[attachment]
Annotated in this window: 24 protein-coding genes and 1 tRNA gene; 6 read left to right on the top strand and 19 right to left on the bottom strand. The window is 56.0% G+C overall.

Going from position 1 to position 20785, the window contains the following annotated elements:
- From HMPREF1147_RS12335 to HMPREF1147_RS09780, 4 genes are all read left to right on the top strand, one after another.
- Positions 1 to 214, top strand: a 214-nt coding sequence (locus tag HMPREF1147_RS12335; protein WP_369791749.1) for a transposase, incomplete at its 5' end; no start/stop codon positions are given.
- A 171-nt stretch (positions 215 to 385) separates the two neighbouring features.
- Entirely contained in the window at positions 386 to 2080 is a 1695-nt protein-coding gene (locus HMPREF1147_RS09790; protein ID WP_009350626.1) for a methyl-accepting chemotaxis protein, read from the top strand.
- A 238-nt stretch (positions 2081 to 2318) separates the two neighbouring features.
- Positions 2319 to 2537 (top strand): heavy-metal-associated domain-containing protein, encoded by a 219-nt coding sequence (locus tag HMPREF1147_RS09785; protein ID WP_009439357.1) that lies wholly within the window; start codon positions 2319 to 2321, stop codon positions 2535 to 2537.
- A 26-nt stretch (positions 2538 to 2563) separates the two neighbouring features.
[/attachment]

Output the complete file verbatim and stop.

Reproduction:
Annotated in this window: 24 protein-coding genes and 1 tRNA gene; 6 read left to right on the top strand and 19 right to left on the bottom strand. The window is 56.0% G+C overall.

Going from position 1 to position 20785, the window contains the following annotated elements:
- From HMPREF1147_RS12335 to HMPREF1147_RS09780, 4 genes are all read left to right on the top strand, one after another.
- Positions 1 to 214, top strand: a 214-nt coding sequence (locus tag HMPREF1147_RS12335; protein WP_369791749.1) for a transposase, incomplete at its 5' end; no start/stop codon positions are given.
- A 171-nt stretch (positions 215 to 385) separates the two neighbouring features.
- Entirely contained in the window at positions 386 to 2080 is a 1695-nt protein-coding gene (locus HMPREF1147_RS09790; protein ID WP_009350626.1) for a methyl-accepting chemotaxis protein, read from the top strand.
- A 238-nt stretch (positions 2081 to 2318) separates the two neighbouring features.
- Positions 2319 to 2537 (top strand): heavy-metal-associated domain-containing protein, encoded by a 219-nt coding sequence (locus tag HMPREF1147_RS09785; protein ID WP_009439357.1) that lies wholly within the window; start codon positions 2319 to 2321, stop codon positions 2535 to 2537.
- A 26-nt stretch (positions 2538 to 2563) separates the two neighbouring features.